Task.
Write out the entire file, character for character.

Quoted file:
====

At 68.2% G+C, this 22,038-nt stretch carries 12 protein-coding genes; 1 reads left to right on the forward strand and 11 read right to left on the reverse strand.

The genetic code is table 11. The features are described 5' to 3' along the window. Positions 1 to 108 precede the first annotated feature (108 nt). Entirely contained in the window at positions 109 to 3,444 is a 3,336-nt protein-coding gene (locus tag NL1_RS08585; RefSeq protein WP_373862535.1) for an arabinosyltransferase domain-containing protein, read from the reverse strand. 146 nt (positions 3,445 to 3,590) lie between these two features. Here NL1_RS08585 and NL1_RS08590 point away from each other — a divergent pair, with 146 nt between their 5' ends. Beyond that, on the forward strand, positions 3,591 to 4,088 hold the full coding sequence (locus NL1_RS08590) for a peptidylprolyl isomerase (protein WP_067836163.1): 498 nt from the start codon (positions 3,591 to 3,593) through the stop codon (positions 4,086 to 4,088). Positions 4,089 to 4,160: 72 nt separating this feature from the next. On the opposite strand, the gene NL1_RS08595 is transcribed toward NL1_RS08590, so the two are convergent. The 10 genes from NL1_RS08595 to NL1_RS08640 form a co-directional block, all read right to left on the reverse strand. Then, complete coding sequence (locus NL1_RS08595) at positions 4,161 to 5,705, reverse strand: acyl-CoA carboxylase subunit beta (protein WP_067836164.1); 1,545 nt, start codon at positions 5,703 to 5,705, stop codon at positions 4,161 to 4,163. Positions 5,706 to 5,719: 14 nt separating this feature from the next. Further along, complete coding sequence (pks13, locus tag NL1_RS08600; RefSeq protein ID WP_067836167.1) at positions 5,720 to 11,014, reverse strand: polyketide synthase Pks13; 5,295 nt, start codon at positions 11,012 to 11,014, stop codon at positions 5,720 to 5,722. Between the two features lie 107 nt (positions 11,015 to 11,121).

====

At 68.2% G+C, this 22,038-nt stretch carries 12 protein-coding genes; 1 reads left to right on the forward strand and 11 read right to left on the reverse strand.

The genetic code is table 11. The features are described 5' to 3' along the window. Positions 1 to 108 precede the first annotated feature (108 nt). Entirely contained in the window at positions 109 to 3,444 is a 3,336-nt protein-coding gene (locus tag NL1_RS08585; RefSeq protein WP_373862535.1) for an arabinosyltransferase domain-containing protein, read from the reverse strand. 146 nt (positions 3,445 to 3,590) lie between these two features. Here NL1_RS08585 and NL1_RS08590 point away from each other — a divergent pair, with 146 nt between their 5' ends. Beyond that, on the forward strand, positions 3,591 to 4,088 hold the full coding sequence (locus NL1_RS08590) for a peptidylprolyl isomerase (protein WP_067836163.1): 498 nt from the start codon (positions 3,591 to 3,593) through the stop codon (positions 4,086 to 4,088). Positions 4,089 to 4,160: 72 nt separating this feature from the next. On the opposite strand, the gene NL1_RS08595 is transcribed toward NL1_RS08590, so the two are convergent. The 10 genes from NL1_RS08595 to NL1_RS08640 form a co-directional block, all read right to left on the reverse strand. Then, complete coding sequence (locus NL1_RS08595) at positions 4,161 to 5,705, reverse strand: acyl-CoA carboxylase subunit beta (protein WP_067836164.1); 1,545 nt, start codon at positions 5,703 to 5,705, stop codon at positions 4,161 to 4,163. Positions 5,706 to 5,719: 14 nt separating this feature from the next. Further along, complete coding sequence (pks13, locus tag NL1_RS08600; RefSeq protein ID WP_067836167.1) at positions 5,720 to 11,014, reverse strand: polyketide synthase Pks13; 5,295 nt, start codon at positions 11,012 to 11,014, stop codon at positions 5,720 to 5,722. Between the two features lie 107 nt (positions 11,015 to 11,121).